I remember being flung into self hatred, and started thinking of a wheel in my head. I made it spin. This was easy and normal, nothing unusual in it. Was was unusual was that I couldn't reverse the tempo of it's movement- it's speed only moved in one damn direction, and it was faster. I didn't know how to stop it, and it drove me into a horrible state of dispair.

My curiosity would get the better of me over the years, and I would think of the wheel in my head. Not spinning, no problem. But if I started spinning it, it would spin, but was never able to stop it, only increase it's speed. Faster and faster and faster it would go. I would try tricks, like make it a bicycle wheel, and try to jam a bar through the spokes to slow it down, but the physics was impossible to break, and it literally broke me off in my own mind- driving me into dispair. The thing wouldn't end on it's own, and I spent many nights trying to kill this effect.

I started noticing whenever I would do this, I was prone to impulsive behavior…. I had a friend who very quickly stopped being my friend who in second gradesaid would write a book with me- but in his late teens was jailed for breaking into a praty at a house where he knew no one and cut the guys eye out infront of everyone at the party….. he's still in jail from my understanding…. a very insane and quite evil exhorter who has something going on with teacher but no mercy. At times- he would just randomly attack me- but I got used to holding him off- but if he got me at the wrong moment, he could pick me up and slam me. But the sensation of uncontrolled chaos I would get from this wheel would be the same if I saw him or someone else do something wrong, and it would bring out a deep rage in me…. leading me to do incredible acrobatics (not circul level stuff, but stuff I usually couldn't do) and take him/them down. I found my more natural level of skill in fighting was spatial reasoning and dynamic juxtapositioning instead of one on one. I know of only one other guy who admits to this- it's the author of the comic strip American Life- I heard him describe a similar scenerio growing up and everyone fighting him- he was worthless one on one but excellent in group fights where he was outnumbered….. but I think he is more server than anything….. though he could be a contributor with strong server traits- just struck me as a server.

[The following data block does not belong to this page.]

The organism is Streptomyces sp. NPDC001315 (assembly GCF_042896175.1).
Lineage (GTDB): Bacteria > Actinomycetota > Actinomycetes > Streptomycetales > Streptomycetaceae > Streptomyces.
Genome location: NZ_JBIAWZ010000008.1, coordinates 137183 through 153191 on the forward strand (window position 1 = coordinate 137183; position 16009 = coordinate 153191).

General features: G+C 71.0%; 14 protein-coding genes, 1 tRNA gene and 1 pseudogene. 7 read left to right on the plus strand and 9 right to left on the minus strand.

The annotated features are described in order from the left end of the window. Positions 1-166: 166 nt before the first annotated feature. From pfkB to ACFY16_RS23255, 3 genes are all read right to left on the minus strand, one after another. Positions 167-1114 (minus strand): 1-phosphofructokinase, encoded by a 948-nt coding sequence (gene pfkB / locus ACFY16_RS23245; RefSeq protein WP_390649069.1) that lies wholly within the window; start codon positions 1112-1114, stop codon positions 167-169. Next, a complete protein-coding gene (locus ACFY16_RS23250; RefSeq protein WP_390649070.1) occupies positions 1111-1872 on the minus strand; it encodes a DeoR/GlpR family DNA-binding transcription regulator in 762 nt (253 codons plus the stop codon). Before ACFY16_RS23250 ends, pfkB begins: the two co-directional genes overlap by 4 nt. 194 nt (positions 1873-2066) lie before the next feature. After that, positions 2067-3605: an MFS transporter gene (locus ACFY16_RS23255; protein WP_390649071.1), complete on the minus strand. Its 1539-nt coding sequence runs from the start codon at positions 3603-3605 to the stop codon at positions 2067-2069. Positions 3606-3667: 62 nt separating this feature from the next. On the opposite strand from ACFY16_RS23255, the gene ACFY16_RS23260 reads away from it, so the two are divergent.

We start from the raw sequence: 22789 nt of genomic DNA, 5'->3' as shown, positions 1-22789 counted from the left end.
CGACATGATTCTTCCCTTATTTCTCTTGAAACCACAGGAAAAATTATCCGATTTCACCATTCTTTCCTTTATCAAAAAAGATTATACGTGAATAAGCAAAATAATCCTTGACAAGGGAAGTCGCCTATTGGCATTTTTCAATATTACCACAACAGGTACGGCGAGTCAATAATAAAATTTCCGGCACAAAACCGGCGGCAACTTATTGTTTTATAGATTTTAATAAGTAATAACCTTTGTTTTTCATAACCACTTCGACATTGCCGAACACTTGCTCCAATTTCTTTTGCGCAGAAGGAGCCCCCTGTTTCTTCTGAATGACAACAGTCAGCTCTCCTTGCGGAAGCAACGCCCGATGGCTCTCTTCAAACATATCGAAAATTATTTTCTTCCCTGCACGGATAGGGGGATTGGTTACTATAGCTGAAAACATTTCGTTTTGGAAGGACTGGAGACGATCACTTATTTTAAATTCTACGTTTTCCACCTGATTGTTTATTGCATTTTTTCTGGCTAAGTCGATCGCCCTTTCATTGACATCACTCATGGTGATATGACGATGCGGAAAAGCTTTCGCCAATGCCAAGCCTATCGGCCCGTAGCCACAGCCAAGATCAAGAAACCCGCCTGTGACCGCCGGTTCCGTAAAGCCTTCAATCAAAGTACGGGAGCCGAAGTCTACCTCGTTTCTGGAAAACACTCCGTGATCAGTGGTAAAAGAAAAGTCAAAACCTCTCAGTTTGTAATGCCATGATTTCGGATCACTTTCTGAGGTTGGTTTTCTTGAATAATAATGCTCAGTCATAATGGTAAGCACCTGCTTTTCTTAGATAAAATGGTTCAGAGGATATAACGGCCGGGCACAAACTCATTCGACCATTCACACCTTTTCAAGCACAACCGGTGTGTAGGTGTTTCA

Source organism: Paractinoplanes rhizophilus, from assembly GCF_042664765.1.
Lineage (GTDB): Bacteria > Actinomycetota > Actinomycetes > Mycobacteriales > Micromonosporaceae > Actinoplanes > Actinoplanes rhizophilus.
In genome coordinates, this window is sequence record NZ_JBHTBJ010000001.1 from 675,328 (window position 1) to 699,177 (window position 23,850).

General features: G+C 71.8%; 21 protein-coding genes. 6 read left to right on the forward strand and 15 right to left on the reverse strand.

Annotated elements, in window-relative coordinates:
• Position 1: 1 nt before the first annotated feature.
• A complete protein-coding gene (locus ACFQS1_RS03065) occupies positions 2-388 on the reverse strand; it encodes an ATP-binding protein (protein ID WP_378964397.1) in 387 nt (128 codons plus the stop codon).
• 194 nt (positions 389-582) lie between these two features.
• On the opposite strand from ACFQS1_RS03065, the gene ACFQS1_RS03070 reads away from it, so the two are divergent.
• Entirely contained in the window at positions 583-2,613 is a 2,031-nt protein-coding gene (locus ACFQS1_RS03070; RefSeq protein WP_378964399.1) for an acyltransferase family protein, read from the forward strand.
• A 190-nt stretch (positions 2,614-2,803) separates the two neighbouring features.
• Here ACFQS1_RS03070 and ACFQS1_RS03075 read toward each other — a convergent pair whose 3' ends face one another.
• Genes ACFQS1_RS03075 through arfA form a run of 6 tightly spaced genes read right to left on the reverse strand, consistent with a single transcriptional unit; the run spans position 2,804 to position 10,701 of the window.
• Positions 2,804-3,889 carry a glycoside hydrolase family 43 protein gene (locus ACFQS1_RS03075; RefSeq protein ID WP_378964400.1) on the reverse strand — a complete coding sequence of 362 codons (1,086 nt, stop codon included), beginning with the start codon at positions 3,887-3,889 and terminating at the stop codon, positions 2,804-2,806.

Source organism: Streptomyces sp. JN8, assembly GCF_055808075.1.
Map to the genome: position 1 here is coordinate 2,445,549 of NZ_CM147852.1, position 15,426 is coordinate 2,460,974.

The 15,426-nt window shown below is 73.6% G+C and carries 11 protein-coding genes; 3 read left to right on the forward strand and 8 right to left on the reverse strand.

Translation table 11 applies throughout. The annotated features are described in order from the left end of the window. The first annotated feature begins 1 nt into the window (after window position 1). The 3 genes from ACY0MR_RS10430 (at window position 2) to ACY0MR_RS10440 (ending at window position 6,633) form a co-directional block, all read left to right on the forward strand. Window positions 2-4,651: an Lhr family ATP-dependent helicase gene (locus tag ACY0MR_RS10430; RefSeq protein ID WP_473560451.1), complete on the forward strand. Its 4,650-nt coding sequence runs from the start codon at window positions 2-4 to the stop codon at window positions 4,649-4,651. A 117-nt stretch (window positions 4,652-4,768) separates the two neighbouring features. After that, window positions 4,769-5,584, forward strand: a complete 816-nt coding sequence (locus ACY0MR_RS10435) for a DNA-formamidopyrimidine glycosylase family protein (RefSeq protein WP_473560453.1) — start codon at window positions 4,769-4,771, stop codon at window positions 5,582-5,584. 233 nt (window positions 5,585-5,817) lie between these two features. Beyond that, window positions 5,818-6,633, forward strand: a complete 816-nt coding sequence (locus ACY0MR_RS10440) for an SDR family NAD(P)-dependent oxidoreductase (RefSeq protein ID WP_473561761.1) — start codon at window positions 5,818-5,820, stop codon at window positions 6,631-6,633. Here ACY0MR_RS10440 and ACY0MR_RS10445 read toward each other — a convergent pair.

Anyway- the problem continued until I learned how to modify the physics of the wheel's surroundings. Such things as stairing at dented brass doorknows while stuck in the corner trying to figure out what the whobbly shapes behind me for hours at a time helped. Books like Flatland did too. I don't think I knew how to control my Contributor thought growing up, and it was always prey to exhorter and teacher. I would like to say server was involved, but I am not all that certain it was….. as I tend to see it as affiliated with the physical body.

Anyway- this opened up a whole new paradox I had to deal with…. the Ideational Apraxia. I am prone to quirkiness. I put my socks more often inside out (how they come off when I wash them) toe first, and reverse envelope them back up till it's at my ankles, on correctly. It's faster and takes less time for me. I learned to do this on my own. I wear my watch on my right hand, because no one ever taught me how to wear a watch…. it was highly useful in the military holding a M4 in the prone position, as the right hand for a right handed user is the trigger finger, and the left hand is holding the barrel. In order to look at your watch, you would have to move your support from the barrel, causing the barrel to move. Right hand doesn't matter as much, as it's supported in your shoulder as well. Just a slight flick of the wrist inwards, and you can look- without moving anything else but a eye.

However, being taught things was hell. For starters- no one's voice sounded right when heard thcommand, and I was worried I was going deft- so I just started guessing at what I was being yelled at for. I got a few hearing test, and somehow had super hearing- but couldn't even flollow when the drill sargent would scream in my face. I would have complex tasks told to me, to do step by step- and wouldn't be able to do it- or I would start working on the incorrect stage first. Now- in fairness, looking back and fully comprehending what was being asked- and having a damn good theoretical knowledge base on military psychology and tactics and field engineering- my approach wasn't ever 'wrong' and in fact was more correct at times than others….. just wasn't doctrine at the time- or still isn't, but was once at some point in history. This is the difficulty of getting a message- 'hearing it' and not being able to process it server-teacher wise. My thoughts were 'um…. fuck…. what was I supposed to do? Ummm….. it's like, just do it'.